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January 09...Surviving and Thriving: A Mortgage Blueprint for 2009

Canadians are definitely talking about the economy – what the government should do about it, what’s happening in their own industries, and how things are shaping up with the micro-economy under their own roof.

It was a bit of a white-knuckle ride for most Canadians in 2008. But there are some sensible strategies that can help you survive and thrive in the current economic climate. Some of it is the same financial common-sense that we’ve always known… but haven’t always followed.  These strategies include how your mortgage can be one of your greatest financial assets in the months ahead.

1. If you have a variable-rate mortgage, you probably chose this option when you could get a nice discount off the prime rate. With rates falling, you are in a great position to enjoy your discount and you have certainly benefited from the many recent prime rate decreases. 

2.  If you are four months within renewal, touch base with your mortgage planner now who can outline your renewal options.  Since the credit crunch seems to be staying with us into 2009, both fixed and variable rates continue to be at a premium so you may want to consider a lower-rate one-year mortgage that allows you to switch for free to a longer-term fixed or variable mortgage at anytime during that year.  This way, you along with your mortgage planner have some time to watch and assess where rates and the economy are going.

3. If you’re worried that your household income could take a hit this year – a reduction in pay or even a job loss – then you should also contact your mortgage planner to discuss the possibility of building a financial buffer using today’s low mortgage rates.  It’s a good idea to apply while you are still employed because it’s easier to access your equity when you actually don’t need it.

4. If you’re carrying high-interest consumer debt that is eating into your cash flow and racking up large interest costs, this is a great time to deal with it, especially if you’ll be adding your holiday bills to your overall debt load. You may want to take a close look at rolling all of your debts into a new mortgage, which can boost your cash flow and help you save thousands in interest costs.  Your mortgage planner can show you an analysis of your situation and how you may be able to benefit.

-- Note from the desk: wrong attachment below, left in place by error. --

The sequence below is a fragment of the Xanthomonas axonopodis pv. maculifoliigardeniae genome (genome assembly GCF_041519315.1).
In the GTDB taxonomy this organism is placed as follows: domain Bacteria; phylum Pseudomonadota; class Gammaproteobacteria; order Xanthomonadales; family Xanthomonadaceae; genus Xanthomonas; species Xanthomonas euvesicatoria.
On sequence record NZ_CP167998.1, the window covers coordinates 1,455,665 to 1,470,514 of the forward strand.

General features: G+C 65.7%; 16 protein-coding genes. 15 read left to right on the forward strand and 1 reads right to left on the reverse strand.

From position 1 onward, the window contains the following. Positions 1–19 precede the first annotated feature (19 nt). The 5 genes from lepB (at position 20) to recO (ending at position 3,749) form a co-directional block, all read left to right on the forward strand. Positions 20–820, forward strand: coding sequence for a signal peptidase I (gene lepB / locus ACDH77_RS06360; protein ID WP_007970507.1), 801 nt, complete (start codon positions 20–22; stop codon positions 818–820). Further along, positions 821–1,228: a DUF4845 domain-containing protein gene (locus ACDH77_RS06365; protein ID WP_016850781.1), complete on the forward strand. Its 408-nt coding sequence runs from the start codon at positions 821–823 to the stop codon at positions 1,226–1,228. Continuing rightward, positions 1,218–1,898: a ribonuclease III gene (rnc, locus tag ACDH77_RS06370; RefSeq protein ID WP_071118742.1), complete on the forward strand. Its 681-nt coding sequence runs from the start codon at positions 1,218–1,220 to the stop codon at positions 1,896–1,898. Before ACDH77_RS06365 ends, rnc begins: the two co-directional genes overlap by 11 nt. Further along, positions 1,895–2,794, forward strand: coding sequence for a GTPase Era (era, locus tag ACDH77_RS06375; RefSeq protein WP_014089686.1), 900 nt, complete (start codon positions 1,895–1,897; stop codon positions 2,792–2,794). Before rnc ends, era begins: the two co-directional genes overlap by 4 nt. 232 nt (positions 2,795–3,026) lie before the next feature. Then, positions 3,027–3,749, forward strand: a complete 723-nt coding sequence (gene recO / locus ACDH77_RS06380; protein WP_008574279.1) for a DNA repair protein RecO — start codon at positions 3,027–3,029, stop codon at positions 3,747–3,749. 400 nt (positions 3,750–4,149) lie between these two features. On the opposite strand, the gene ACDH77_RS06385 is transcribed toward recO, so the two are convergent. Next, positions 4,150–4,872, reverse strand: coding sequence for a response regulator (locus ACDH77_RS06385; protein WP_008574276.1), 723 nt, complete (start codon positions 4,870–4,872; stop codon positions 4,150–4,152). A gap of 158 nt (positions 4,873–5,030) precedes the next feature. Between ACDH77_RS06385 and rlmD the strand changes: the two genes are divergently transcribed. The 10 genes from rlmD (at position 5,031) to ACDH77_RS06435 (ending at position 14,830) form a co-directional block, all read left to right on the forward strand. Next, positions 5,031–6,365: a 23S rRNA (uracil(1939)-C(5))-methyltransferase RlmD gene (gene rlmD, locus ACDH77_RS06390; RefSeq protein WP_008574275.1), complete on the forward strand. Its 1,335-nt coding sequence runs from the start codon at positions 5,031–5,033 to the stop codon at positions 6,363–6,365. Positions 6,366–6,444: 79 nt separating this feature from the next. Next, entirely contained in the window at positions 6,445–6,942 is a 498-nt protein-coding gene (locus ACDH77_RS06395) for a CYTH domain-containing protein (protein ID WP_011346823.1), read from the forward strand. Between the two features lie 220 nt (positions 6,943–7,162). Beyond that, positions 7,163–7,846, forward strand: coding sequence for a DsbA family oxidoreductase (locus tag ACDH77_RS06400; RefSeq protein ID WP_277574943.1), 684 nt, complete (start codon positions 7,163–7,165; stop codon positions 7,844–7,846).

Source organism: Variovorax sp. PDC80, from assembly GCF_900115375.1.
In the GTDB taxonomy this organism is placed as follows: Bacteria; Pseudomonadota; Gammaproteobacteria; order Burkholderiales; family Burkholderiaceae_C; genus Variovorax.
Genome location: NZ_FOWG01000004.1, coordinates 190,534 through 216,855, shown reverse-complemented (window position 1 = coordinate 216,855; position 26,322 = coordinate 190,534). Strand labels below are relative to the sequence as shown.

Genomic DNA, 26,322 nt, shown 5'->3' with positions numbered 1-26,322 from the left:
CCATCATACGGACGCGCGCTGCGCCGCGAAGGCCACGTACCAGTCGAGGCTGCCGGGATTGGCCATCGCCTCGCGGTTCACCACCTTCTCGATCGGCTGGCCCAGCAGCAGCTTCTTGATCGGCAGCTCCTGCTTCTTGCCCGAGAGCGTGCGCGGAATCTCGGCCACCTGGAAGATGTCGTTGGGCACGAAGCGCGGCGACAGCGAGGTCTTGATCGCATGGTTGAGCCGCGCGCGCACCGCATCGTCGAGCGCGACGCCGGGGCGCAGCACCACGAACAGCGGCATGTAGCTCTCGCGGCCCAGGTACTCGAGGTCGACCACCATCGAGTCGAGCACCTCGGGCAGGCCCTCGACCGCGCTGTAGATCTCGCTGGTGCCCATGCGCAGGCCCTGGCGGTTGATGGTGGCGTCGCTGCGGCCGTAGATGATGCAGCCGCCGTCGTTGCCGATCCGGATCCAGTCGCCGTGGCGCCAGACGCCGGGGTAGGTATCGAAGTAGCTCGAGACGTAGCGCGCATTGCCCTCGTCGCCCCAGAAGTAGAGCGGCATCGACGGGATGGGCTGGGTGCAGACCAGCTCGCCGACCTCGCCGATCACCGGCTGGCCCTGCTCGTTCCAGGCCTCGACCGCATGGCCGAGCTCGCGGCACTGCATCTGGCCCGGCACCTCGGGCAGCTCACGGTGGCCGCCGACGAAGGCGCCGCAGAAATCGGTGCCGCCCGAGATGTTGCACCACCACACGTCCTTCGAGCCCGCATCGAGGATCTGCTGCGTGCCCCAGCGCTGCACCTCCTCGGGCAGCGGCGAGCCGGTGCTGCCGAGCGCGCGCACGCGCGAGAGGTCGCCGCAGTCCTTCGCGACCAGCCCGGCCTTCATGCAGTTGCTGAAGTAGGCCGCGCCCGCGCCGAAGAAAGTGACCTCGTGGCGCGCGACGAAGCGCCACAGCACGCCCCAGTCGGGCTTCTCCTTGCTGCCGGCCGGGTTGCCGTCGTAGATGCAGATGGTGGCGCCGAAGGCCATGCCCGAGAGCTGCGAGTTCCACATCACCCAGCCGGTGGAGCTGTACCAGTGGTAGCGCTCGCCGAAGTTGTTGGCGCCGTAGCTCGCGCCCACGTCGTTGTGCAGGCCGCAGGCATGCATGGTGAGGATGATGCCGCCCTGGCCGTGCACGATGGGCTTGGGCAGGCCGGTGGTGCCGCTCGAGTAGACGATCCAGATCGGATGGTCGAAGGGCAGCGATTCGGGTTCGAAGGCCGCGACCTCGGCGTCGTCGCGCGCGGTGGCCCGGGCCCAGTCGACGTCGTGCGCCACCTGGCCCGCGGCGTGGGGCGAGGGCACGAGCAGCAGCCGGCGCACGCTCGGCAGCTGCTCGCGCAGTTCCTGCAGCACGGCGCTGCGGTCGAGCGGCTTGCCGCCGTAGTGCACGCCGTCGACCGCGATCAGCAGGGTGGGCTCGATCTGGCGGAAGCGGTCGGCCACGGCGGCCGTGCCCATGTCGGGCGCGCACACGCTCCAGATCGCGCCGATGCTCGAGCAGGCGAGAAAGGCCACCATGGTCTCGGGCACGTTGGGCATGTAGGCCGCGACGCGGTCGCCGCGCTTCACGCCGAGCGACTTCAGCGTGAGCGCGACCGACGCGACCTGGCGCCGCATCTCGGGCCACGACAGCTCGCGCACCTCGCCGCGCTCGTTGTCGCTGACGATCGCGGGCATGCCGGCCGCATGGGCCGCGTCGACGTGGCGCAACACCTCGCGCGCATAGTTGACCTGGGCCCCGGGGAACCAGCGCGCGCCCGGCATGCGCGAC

5. While you’re at it, take a look at some of the innovative new mortgage/Line of Credit (LOC) combinations that allow you to tap into your equity and, with the help of a financial planner, create a tax deductible mortgage, possibly investing while the markets are down. Or you could use your equity for renovations or other needs. An open LOC allows you to pay your mortgage down as fast as you can to save interest, while giving you access to your equity later if you need it, without having to reapply.

6. Look for ways to speed up your mortgage pay-down. Change from monthly payments to weekly or bi-weekly payments, for example. Or take your tax refund and put it against your mortgage principal. Your interest costs will go down with every dollar you’ve reduced on your principal amount.

7. Don’t neglect your savings. In managing debt, you want to make sure you don’t need to use credit to get you through a financial emergency when your car breaks down or your washing machine quits. Make a point of setting aside a small sum every paycheque into a special emergency fund. It’s easier to do if you can smooth out your monthly budget: by rolling your high-interest debt into your mortgage, for example, or asking your utilities provider to put you on budget-billing to even out your payments over the year.

It’s always a good idea to get an annual review of your mortgage situation. So take the time to meet with your mortgage planner and get your blueprint for surviving and thriving in 2009.




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